Good intentions do not necessarily always hit their intended mark. Think of the cobra effect or incentives that unintentionally reward undesirable behaviors. In fact, an overbearing regulatory framework could often backfire even if the original motivation behind it has been to aid consumers and bring order to industries, and this is what this article sets out to explore. To best try and explain the way German gambling regulation works today, we ought to think in allegory. Imagine that you had a pub, but suddenly, you would need certification for every beer you served. This is pretty standard, but it also isn’t – as this is not a license you get to open the venue, but rather you are asked to have an individual certification process for every brew you wish to serve (or at least this was the case until February 2024) and may be allowed to sell no more than two beers per customer. Plus, no other types of alcohol but beer are allowed. At a quick read, this model would disrupt your business, make it harder to cater to customer needs, and may even force you to shut down what is an otherwise well-thought-out venture. This is precisely what is happening in the German iGaming industry, a year after it was regulated under a new regime that is increasingly coming under criticism from observers and industry insiders. Can things change, however, and what are the specific challenges that stakeholders face today, and how is this clash of views impacting the people that the regulated market sets out to serve – the players? A Brief History of Germany’s Gambling Market In the 2010s not much was happening in the regulated gambling market in Germany. In 2012, the European Court of Justice deemed the country’s gambling laws regarding sports betting licenses unconstitutional and sent legislators on an odyssey to try and bring home a working framework and regulation. At the time, a piece of legislation called the First Amendment to the State Treaty on Gambling was proposed but failed to garner sufficient support and was never ratified, leaving the industry in a state of regulatory limbo. Germans persevered, however, and even though it took them eight more years, the Third State Treaty on Gambling Amendments (GlüÄndStV) came into effect. This was then replaced by a new State Treaty for Gambling which took effect on July 1, 2021 and sought to significantly expand the industry’s clout and allow gambling on products of chance such as slot, table, and poker games, among others. The piece of legislation passed and enforced in 2021 is also referred to as the Interstate Treaty for Gambling (GlüStV) or the Fourth State Treaty for Gambling (GlüNeuRStv) and is backed by all 16 German federal states, essentially opening the door to operators interested in providing gambling products legally to the local market. However, this has not gone entirely as expected, as the chief issue at the beginning of 2024 remains – operators have misgivings about the language used in the regulation, cite rules that they find onerous or counter-productive, and sound the alarm over lack of clarity on certain matters, or frameworks that are altogether not really allowing legitimate businesses to compete with offshore ones. Of course, a cynical way to look at this would be to argue that a vilified industry is just complaining about regulators doing their job. Yet, on this occasion, there seems to be merit in the industry’s complaints, and some hard facts to back the claim that consumers are showing a proclivity for unregulated gambling products which is, let’s face it, wide of the stated mark of protecting consumers under a controlled market. The beginning of 2023, in the meantime, marked another seminal achievement, with Germany introducing its unifying regulatory body that supersedes state regulation and has unified the rules and regulations for gambling operators in the country. The Gemeinsamen Glücksspielbehörde der Länder (GGL) has played a prominent role in helping monitor the market and enforce rules, as well as issuing licenses. The GGL has been around since July 1, 2022, but only supplanted the previous two gambling supervisory authorities on January 1, 2023. It is the sole enforcement and regulatory authority in Germany as a result, in a bid to streamline the process and ensure that it has the means to tackle offshore gambling through means such as IP blocking, prohibition orders, and blocking of payment service providers. The regulator also publishes a so-called whitelist of operators that have been authorized to operate in the gambling market, including both brands that focus on games of chance and those that cover sports betting. It all looks good on paper, but operators are having qualms about what may land them in trouble with authorities, and what is okay. There are also operational challenges that are diminishing their ability to engage with customers, and even worse – losing customers to the black market. What Challenges Do Operators Face? Although the biggest issue has been sorted, and operators can now indeed apply for virtual slot games and even poker licenses, there are certain fears about how to carry on, as the current regulatory framework has been punctuated by one fresh criticism after the next. Some issues continue to persist, such as the lack of a regulatory regime for table games, and German players are unable to play blackjack, roulette, baccarat, and other forms of table games. This is not likely to change in the foreseeable future. Yet, there have already been numerous companies that have taken advantage of the existing legislation as is and, according to GGL’s website, which publishes a whitelist of all licensed and authorized gambling companies, there are more than 39 operators at the moment of writing, which run 120 licensed websites, with the GGL’s list updated at least once a month. So, if that many operators have already navigated what are arguably opaque rule sets, what is holding others back? There are several main points to touch on here. The challenges that are most commonly outlined by operators include both the process of regulation as well as the enforcement of regulation. Companies are grappling with how to protect consumers and comply with strict deposit limits as well as ensure safe and responsible play. There are technical considerations that are arguably difficult to implement, and there is also the issue with taxation, because the GlüNeuRStv taxes stakes, not gross gaming revenue, bogging down operators and sapping their competitiveness in the process. Presently, the law obligates operators to pay 5.3% tax on stakes rather than turnover in iGaming and 8% on sports betting. The tax has forced operators to also reduce the return-to-player rate (RTP) on virtual slot games, which in turn has sent players looking for alternatives offshore. The German Sports Betting Association (DSWV) has already warned that this has led to a drop in the overall stakes placed between 2021 and 2022, with the numbers dropping from €9.4m to €8.2m, suppressing tax gains to €433m from €470 a year before. Outlining these issues in broad strokes, we ought to mention that the Interstate Treaty for Gambling may also not be compatible with European law, although an outright challenge has not been launched just yet. GGL’s powers to issue IP blocks are another puzzler that hounds courts. Taking a closer look, there are also issues with advertising laws, the way gaming products are actually licensed and what sports bets are allowed during what time – remember that uncouth beer analogy? This is it. Makeup and KYC? German operators have had qualms about privacy, their own obligation to the market, and the processes that they need to implement in order to remain compliant with a law that they find increasingly difficult to follow. The challenge, though, is not too much unlike what the United Kingdom and other markets have recently requested from their operators with regards to Anti-Money Laundering (AML) and Know Your Customer (KYC) verifications. German operators have 72 hours to verify the identity of a player to ensure that an individual who has registered and is playing is not an underage individual or a self-excluded person. However, this poses another challenge as privacy-conscious Germans usually baulk at the idea of having their identify verified to access entertainment. Yet, the beer parallel fails here, as a pub will ask you for an ID if they suspect you are not old enough to drink. So why should it be different here? Allowing everyone to register without running checks though is not wise either, but once again the status quo and the industry are at loggerheads, while offshore operators benefit. Offshore companies hardly ever bother with identity verification checks which makes it easier for players to onboard, although they usually ask registered players to submit personal information especially when withdrawing large amounts. Regardless, players seem keener to register and play right away, and worry about withdrawals later on. All the while, companies registered in the German market have to comply with LUGAS, the Interstate Gambling Evaluation System, which processes input from operators to determine if they have complied with the market rules. The system has been lambasted over lack of transparency, with critics pointing out that operators do not have full access to it as well. Streamlining the B2B Licensing Regime Another Herculean task at hand that operators face on a day-to-day basis and need to be particularly careful about is how the licensing of online casino games works in Germany. Although it’s a fairly common practice for only certain games by suppliers to be licensed in certain markets, the fact that German operators have to have each of their casino games certified even if the games have been certified elsewhere in the country is definitely adding to the sluggishness of the process and generating a fair degree of red tape. There is a lack of licensing schemes for B2B suppliers and game developers. The main carp here is that in the absence of sufficiently competitive offers that feature enough online casino games, consumers will be prompted to seek games elsewhere. Even then, this is seen as a temporary problem by regulators, as with time, more games will be certified, but it begs a fair point whether this is the best way to ensure a competitive market, and whether GGL’s resources could not be used more efficiently. However, as matters stand, the market, and specifically online casinos, feel a little underwhelming and not competitive enough, which could be harming channelization and stoking a thriving black market as recent reports seem to suggest. Tight Control over Players’ Spending Decisions Another equally unattractive matter is the manner in which the Interstate Treaty for Gambling and the GGL want to protect consumers and the specificity of depositing limits. As matters stand, GlüNeuRStv imposes blanket restrictions that do not look for specific financial red flags, such as a customer’s income, aberrations in gambling behavior, or reckless spending. Instead, everyone is subject to the same blanket regulatory lever, which means €1,000 in maximum deposit limit a month across all operators, and a restriction on slot limits that is capped at €1 per bet, including a cool-down period in-between spins that purposefully slows down the game giving players time to think. “The restrictions on €1 max stake and 5-sec rules are destroying the user experience,” says Mike de Graaff, Director of BetComply. “They need to go. From a consumer point of view, can you imagine if you want to deposit €200 and do 100 x €2 spins to find out that a) you can’t. and b) you must wait 5-10 seconds between each spin? At the same time, you can gamble elsewhere where those restrictions don’t apply. The shared limit of €1,000 should be easily upgraded following SOI/SOW checks. Finally, the tax plan needs fixing. The 5.3% on stakes is negatively affecting the players which they will notice very easily when playing on a legal vs illegal website,” De Graaff explains. All of this combined makes the regulated market less appealing to players who would much rather play at regulated casinos but may be tempted to try alternatives and engage with rogue operators if they offer them a better overall value. There has been some evidence to suggest that the black market has been compounded as an issue under GlüÄndStV, although more data would be needed to verify this claim. Supporters of the State Treaty for Gambling duly remind us that the regulated industry is still in its early days. For example, the GGL will not publish a review of the results achieved by the reregulation of the market and expansion into online gambling any time soon. This won’t be coming for another couple of years and is due in 2026 or 2027. Back to depositing limits, other markets too have tinkered with the idea of imposing such blanket bans, including the United Kingdom and Sweden, but it is Germany that actually does it. Tighter financial control over players have had a negative impact on the tax income generated from online slots, for example. German Online Casino Association’s president (DOCV), Dr. Dirk Quermann said last year that tax revenue had declined from €40m per month in 2022 to just €20m per month in 2023, once again reiterating a stance that the regulated market has borne the brunt of the bet cap, while rogue operators have thrived. DOCV is not the only body in Germany that has been urging action on the part of regulators and reuniting the industry in having their voices heard. The DSWV has been similarly vocal about the challenges operators face and the increasing role of the black market. Although everyone argues from a slightly different angle, the consensus remains unchanged. Lack of attractiveness means that legislative efforts have come short of their initial goal and may have contributed to player harm. Let’s look at the numbers. Players Gravitated Towards Offshore Gambling in Germany Industry stakeholders, analysts, and observers have all mostly agreed that the way Germany regulates its gambling industry under GlüNeuRStv is far from ideal and in seeking to do good it inadvertently causes harm. Claiming that the current regulatory framework causes more harm than it does good is an argument that we are not willing to make, but if a recent study by The University of Leipzig commissioned by the German Online Casino Association and the DSWV can be trusted, 50% of Germans who gamble online still prefer to play on unlicensed platforms, with 28.9% playing at unlicensed websites based in Europe and 19.9% of players seeking other alternatives. Officially, though, GGL argues that there are only around 800 to 900 offshore gambling websites in Germany with a volume that hits anything between €300m and €500m and accounts for 2-4% of the market. This number is contested not only by the study but also by other industry observers, including Yield Sec, an AI and tech firm, who said that the offshore gambling market accounts for around 47% of the total market and is projected to continue growing by 11%. The company has also found that there are in fact 1,380 offshore gambling sites, and out of all affiliates in the country, 45% are offshore or promote activities alongside regulated ones, hoping to go unnoticed. Although the numbers are at odds, they largely suggest a dire picture, especially when independent observers agree that the state data is not dependable. Of course, both cases could be argued, but both GGL and independent researchers have data sets that they can use. GGL for its part rebuffed suggestions that its data collection methodology was flawed and welcomed “scientific discourse on survey methods.” This does not bode well for an industry that seeks to protect and shield players from the often pernicious influences of gambling companies that have no accountability under national laws and operate outside of the law and often despite the law. The report provided by the university argues that the revenue spent offshore amounts to three-quarters of the total online gambling revenue, resulting in missed economic opportunity, and is itself a staggering number. If true this is a shocking amount. Although the university is hardly to be accused of submitting red herrings, the number cited by the study ought to be taken with a grain of salt. For starters, there is no way to actually know how much German consumers spend at unregulated gambling websites across the world. Those websites would not be particularly incentivized to report their numbers, especially when the information could be used to inform regulation and pass laws that are arguably prohibitive and restrictive of their product offers. Gunther Schnabl, the economist who led the study, though, is confident that the numbers are accurate and reliable. If so, further lingering on the matter not only undermines the gambling industry in aggregate – it’s also harming consumers. Without the rein to respond to rogue operators who recognize no authorities, and are bogged down in a clutter of restrictive regulation, licensed operators have very little chance to actually be competitive with the operators that are harming the average German consumer. What Must Happen in German Regulated Gambling Next Going back to the example with the disparity in numbers regarding the exact size of offshore gambling, there clearly is a gap in the analysis and exact figure and this seems a serious enough anomaly to raise a simple yet important question – is there a lack of communication between GGL, confident as it is, and the industry? There are several angles to look at this. What arguments may be made about a regulator that holds the reins on the regulated gambling market firmly are somewhat lessened by the fact that a better line of communication between all parties involved in gambling in Germany could benefit consumers, which is the stated end goal of the Fourth State Treaty for Gambling. In other words, GGL may be content to maintain an absolute truth, as it has already testily stated that “no challenge is too big (sic) for us [the regulator],” but taking a sterner look at the mismatched data could be a good direction in that direction. Even if we accept that there are only 800 to 900 offshore gambling sites in Germany, that is still a fair degree more than the 70 or so regulated ones in the country. De Graaff makes a good point in explaining that both independent as well as regulatory data are most likely “educated guesses at best,” as the true size of the offshore market remains an elusive and moving target all the time. He does note that different methodologies and covered periods may also have a contributing role in the disparity. It certainly is more beneficial for GGL and the regulated market, and especially consumers, to heed the call of analysts who suggest that the numbers are grossly underestimated. Even if they were not, efforts to fight off offshore operators, whether through the issuance of IP blocks – which are a bit of a legal chestnut with courts still debating their legality under German law – or in another way take a lot of hard work. Kansspelautoriteit, the Dutch Gambling Authority, which is not easily appeased by supplications from the companies it considered to be operating without authorization, has time and again battered the offshore gambling sector, slapping hefty penalties and designating culprits in a public, finger-pointing fashion. The Australian Media Communication and Authority has spent the years since 2017 blocking some 840-odd websites, and it took it arguably six years to achieve that and a considerable resource tied up to that exact end. In Australia, IP blocks are not contested as possibly offshore, too, which means that the regulator would not have to grapple with reversed decisions later on. So, the question for the future is, is there a way to tackle the offshore gambling market, boost channelization into regulated operators, and attain the end goal, which is protecting consumers? Right now, this is still a moving and elusive target, and hitting a bull’s eye may require GGL to sit and listen to input from gambling. This invites its own challenges, naturally. Hawks would say that the regulator has grown complacent with the pleas of industry stakeholders who are clearly in the business of making money. Even if we took the cynical view here, it still doesn’t spell well for the country’s gamblers if they are allowed to play freely in unregulated gambling operators while regulated ones are growing weary of finding a way and making the market work. Another matter to consider is broader cooperation with other operators. For example, the study conducted by the University of Leipzig names Curacao-based operators as the main culprits. Therefore, a broader cooperation between GGL and the Curacao eGaming Authority, especially at a time of tightening regulatory regime in the Caribbean country, could be welcomed, but again this fits more in the category of trying to run rings around a sprawling offshore gambling market rather than making the available offer at home more competitive. The Other Pain Points of Germany’s Gambling The gambling industry is facing other challenges as well. Advertising is a popular gripe among companies that are finding it hard to get players’ attention who, for the most part, are not even aware the regulated sites existed, nor what they have to offer. Online advertising isn’t allowed in Germany which means that any gambling popping up on netizen’s screens in the country are probably the work of a rogue operator, with advertisements mostly conducted by offshore operators who share their promotional materials on YouTube. Although restrictive, the strict advertisement regime is somewhat comparable to the tight advertising rules in the Netherlands, which also prohibit gambling companies from teaming up with famous personalities and thus to appeal to vulnerable consumers. The difference between Germany and the Netherlands is in the timing, explains De Graaff: “The Netherlands became increasingly restricted after the opening of the market (market opened October 21st, 2021. Ban on the use of role models came within 1 year (effective July 1, 2022) and the ban on untargeted forms of advertising came into effect July 1, 2023). Channelization is super tough to measure, no one has accurate data. It’s educated guesses. In Germany, the most notable rules that operators must follow include a blackout on online and TV advertising between 9 pm and 6 am, restrictions on displaying sports clips in advertising and a ban on working with sports personalities and other influencers. That is not much different than it is in the Netherlands. Differences will be more on a detail level.” A complete ban would be more akin to Italy’s Dignity Decree which brought gambling advertisements to a grinding halt, threatening harsh penalties against wrongdoers, including technological whales such as Google or Meta. Sports betting is also not enjoying the best conditions with certain sports in the market available to bet on but only under certain conditions and events. Electronic sports is completely off the table, for example, which once again points to an overbearing way of managing what is an already complex market that does not do well when micromanaged on every level, impairing its natural flaw and functionality. Can We Expect Big Changes in 2024? There are more or less two scenarios for the gambling industry in 2024. The first it that the status quo would persevere, unperturbed by independent analyses and numbers that seem to be a little too far from GGL’s own estimates for comfort’s sake. This is a worst-case scenario in which the industry will continue to huff and puff under the onerous burden of GlüNeuRStv with no respite in sight. This may not be entirely a bad thing either, as it would achieve one of two things – it would either prove or disprove the concerns raised by the industry, but at the expense of consumers if true. Moving forward, efforts should probably focus on galvanizing political action and drawing attention to a sector that has historically been unpopular. This would mean for lawmakers to better understand the current market realities, and for GGL to start entertaining the idea – if even in theory – that the market may be failing the consumers it has sworn to serve under GlüNeuRStv. With a report due several years from now, immediate change does not seem very plausible, but even then – fatalists need not be heeded as the German market is, ironically, too big to fail, and where there is potential, gambling companies would persevere, no matter what the cost. Players, though, may choose to explore some of the unlicensed foreign operators that seem to be more than happy to take them on. The Bottom Line: Taking Stock of German Regulation After all of this, there are still questions that we feel merit closer examination. Among those are reasonable concerns about the future of problem gambling in Germany. Is the current course of regulation actually contributing to helping tackle the issue or is it, conversely, worsening it as an unintended consequence of a ham-fisted approach to the industry? Are operators in the current markets able to retain market share and drive channelization and especially when they are already at a disadvantage, facing tough rules on advertisement and even taller orders trying to convince players to play at games that post lower-than-usual return-to-player rates? Not least, shouldn’t regulation make it so that legal and regulated companies are more competitive against offshore operators? What will happen if the current regulatory push fails and backfires to the point where more customers become exposed to harmful or offshore gambling and if that would indeed turn out to be the case, would the government and regulator consider an alternative course of action? The simple fact remains that German players will do with their money as they please and pain them as it might, they may choose to spend their money elsewhere if local state-controlled supply proves a mismatch with their expectations. Every day these questions remain unanswered, and Germany’s gambling industry and players seem to be suffering. Image credit: Unsplash.com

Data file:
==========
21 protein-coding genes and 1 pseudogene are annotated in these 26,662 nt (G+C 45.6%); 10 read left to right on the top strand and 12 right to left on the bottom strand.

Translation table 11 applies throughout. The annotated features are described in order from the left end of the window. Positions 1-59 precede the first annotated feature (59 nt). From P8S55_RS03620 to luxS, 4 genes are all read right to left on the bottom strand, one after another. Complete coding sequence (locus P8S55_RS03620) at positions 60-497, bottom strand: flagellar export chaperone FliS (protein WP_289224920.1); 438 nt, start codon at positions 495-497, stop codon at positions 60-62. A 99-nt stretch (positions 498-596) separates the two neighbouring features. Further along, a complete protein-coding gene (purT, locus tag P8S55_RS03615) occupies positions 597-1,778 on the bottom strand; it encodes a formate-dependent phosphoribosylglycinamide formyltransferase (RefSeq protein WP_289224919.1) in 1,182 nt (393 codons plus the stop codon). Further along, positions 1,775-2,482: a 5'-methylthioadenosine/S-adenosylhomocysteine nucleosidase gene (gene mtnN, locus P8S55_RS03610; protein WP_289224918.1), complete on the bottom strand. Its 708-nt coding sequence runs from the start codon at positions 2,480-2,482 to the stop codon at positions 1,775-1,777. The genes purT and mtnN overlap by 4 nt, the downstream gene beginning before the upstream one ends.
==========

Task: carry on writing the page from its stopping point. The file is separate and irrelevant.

25 APR 2024